hepcat wrote: I've always found the problem in politics is that people are selectively outraged ; when "Their lot" do corruption or a wrong it's up in arms foaming at the mouth, but when their own party does exactly the same thing they ignore it or come out with the lame apology of "They're worse than we are" . This basically means all politicians/party's get away with it. We need to ignore the silly coloured rosettes and hound any wrong as wrong. You get minor examples of this in say the Sun and Mirror. The Sun will out a load of labour politicians fiddling expenses and not mention the Tories doing the same, and it's the other way 'round with the Mirror. That's why my "Paper" of choice is Private Eye. It outs the lot of them.
I think 'selective outrage' is a superbly accurate definition but without wishing to be a patronising old git now I've turned 40, I think the young are more likely to be guilty of it, partly through lack of life experience and partly through the polarising effect of social media.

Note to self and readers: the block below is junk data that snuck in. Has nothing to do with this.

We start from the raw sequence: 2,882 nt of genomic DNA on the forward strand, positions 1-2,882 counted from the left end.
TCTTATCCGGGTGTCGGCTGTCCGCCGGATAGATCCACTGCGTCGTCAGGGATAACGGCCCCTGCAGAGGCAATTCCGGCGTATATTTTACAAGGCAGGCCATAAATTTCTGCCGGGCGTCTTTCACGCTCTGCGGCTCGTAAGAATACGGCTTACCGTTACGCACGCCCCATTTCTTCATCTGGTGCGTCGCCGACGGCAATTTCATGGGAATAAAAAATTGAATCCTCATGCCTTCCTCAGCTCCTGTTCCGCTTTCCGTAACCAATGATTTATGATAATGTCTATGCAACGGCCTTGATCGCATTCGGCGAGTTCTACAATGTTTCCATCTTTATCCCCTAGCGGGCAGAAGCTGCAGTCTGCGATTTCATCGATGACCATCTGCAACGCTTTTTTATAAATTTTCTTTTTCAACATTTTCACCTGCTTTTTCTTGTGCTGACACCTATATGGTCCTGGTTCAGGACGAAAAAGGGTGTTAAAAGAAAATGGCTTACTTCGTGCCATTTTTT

I was always passionately Labour but as someone with strong political views in the early 90s, you had to deal with those with opposite views: they were your classmates, co-workers, neighbours ... the option to insulate oneself and only interact politically with people on your side, and 'block' everyone else just didn't exist.
I became more jaded / less tribal around the time of the MPs expenses scandal, where the biggest fraudsters were on the Labour side: Margaret Moran, who represented a constituency in Luton (from where people commute to London) but had her 'primary residence' in Southampton and
a property in London, and purposely took £50k of public money to which she wasn't entitled; the bloke up north who 'forgot' that he'd paid off his mortgage - yes, there were Tories swiping money as well, but they were mostly just pricks. The Labour offenders were more conniving. I started to realise that there weren't goodies and baddies, and most politicians couldn't be trusted.
Back to the election, I think Corbyn got exactly what he wanted. He had some good ideas IMO but knew he couldn't possibly deliver all those promises. By losing narrowly, he doesn't have to and can retain his saintly image among his followers, who are considerably less cynical than me.